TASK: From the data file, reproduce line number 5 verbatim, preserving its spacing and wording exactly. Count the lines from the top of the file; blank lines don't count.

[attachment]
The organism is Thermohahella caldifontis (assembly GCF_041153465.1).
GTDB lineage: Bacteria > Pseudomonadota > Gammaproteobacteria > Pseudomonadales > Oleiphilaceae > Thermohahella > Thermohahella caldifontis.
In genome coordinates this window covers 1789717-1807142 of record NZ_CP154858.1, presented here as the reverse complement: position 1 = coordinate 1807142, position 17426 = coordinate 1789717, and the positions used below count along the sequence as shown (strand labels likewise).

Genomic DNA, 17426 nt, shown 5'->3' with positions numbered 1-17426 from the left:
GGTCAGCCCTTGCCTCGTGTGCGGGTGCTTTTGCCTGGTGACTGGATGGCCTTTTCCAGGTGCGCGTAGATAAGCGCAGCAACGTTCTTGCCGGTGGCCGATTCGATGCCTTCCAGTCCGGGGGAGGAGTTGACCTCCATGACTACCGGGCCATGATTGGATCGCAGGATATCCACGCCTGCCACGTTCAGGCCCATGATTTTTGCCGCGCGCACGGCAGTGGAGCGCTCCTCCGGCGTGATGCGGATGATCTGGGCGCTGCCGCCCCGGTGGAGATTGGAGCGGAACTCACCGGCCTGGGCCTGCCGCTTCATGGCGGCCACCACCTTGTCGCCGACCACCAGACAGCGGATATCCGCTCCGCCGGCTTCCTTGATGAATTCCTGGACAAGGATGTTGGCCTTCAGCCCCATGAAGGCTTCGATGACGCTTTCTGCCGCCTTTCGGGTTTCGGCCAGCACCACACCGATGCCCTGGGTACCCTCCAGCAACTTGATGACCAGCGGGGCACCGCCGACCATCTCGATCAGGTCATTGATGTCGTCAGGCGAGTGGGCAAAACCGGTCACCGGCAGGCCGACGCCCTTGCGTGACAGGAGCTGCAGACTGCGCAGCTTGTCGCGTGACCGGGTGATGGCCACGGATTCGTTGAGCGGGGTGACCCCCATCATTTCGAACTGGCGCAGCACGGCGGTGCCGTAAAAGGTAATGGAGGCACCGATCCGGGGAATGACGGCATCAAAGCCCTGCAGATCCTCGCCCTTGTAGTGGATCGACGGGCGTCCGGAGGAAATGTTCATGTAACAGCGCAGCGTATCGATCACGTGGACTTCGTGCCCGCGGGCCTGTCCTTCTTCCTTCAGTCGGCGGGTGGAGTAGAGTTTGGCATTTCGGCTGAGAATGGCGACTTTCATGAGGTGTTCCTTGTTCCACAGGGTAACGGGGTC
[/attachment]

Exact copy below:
GGTCAGCCCTTGCCTCGTGTGCGGGTGCTTTTGCCTGGTGACTGGATGGCCTTTTCCAGGTGCGCGTAGATAAGCGCAGCAACGTTCTTGCCGGTGGCCGATTCGATGCCTTCCAGTCCGGGGGAGGAGTTGACCTCCATGACTACCGGGCCATGATTGGATCGCAGGATATCCACGCCTGCCACGTTCAGGCCCATGATTTTTGCCGCGCGCACGGCAGTGGAGCGCTCCTCCGGCGTGATGCGGATGATCTGGGCGCTGCCGCCCCGGTGGAGATTGGAGCGGAACTCACCGGCCTGGGCCTGCCGCTTCATGGCGGCCACCACCTTGTCGCCGACCACCAGACAGCGGATATCCGCTCCGCCGGCTTCCTTGATGAATTCCTGGACAAGGATGTTGGCCTTCAGCCCCATGAAGGCTTCGATGACGCTTTCTGCCGCCTTTCGGGTTTCGGCCAGCACCACACCGATGCCCTGGGTACCCTCCAGCAACTTGATGACCAGCGGGGCACCGCCGACCATCTCGATCAGGTCATTGATGTCGTCAGGCGAGTGGGCAAAACCGGTCACCGGCAGGCCGACGCCCTTGCGTGACAGGAGCTGCAGACTGCGCAGCTTGTCGCGTGACCGGGTGATGGCCACGGATTCGTTGAGCGGGGTGACCCCCATCATTTCGAACTGGCGCAGCACGGCGGTGCCGTAAAAGGTAATGGAGGCACCGATCCGGGGAATGACGGCATCAAAGCCCTGCAGATCCTCGCCCTTGTAGTGGATCGACGGGCGTCCGGAGGAAATGTTCATGTAACAGCGCAGCGTATCGATCACGTGGACTTCGTGCCCGCGGGCCTGTCCTTCTTCCTTCAGTCGGCGGGTGGAGTAGAGTTTGGCATTTCGGCTGAGAATGGCGACTTTCATGAGGTGTTCCTTGTTCCACAGGGTAACGGGGTC